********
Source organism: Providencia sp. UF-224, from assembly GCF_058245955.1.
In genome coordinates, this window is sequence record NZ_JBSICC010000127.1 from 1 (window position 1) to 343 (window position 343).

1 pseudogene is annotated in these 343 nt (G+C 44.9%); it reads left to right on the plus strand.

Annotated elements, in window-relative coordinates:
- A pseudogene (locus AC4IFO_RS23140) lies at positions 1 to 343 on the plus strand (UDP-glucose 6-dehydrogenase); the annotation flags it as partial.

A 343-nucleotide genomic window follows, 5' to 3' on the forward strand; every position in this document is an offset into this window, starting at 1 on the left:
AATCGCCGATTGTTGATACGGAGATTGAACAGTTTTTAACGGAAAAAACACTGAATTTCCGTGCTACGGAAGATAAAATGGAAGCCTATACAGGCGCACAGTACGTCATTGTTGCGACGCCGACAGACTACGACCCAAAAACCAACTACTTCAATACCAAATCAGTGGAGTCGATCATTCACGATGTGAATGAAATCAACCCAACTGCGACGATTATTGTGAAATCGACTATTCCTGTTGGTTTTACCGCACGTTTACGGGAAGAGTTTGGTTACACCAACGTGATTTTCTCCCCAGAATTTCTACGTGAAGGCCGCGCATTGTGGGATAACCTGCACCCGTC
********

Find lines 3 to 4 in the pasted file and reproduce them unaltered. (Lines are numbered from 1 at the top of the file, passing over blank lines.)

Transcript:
1 pseudogene is annotated in these 343 nt (G+C 44.9%); it reads left to right on the plus strand.

Annotated elements, in window-relative coordinates: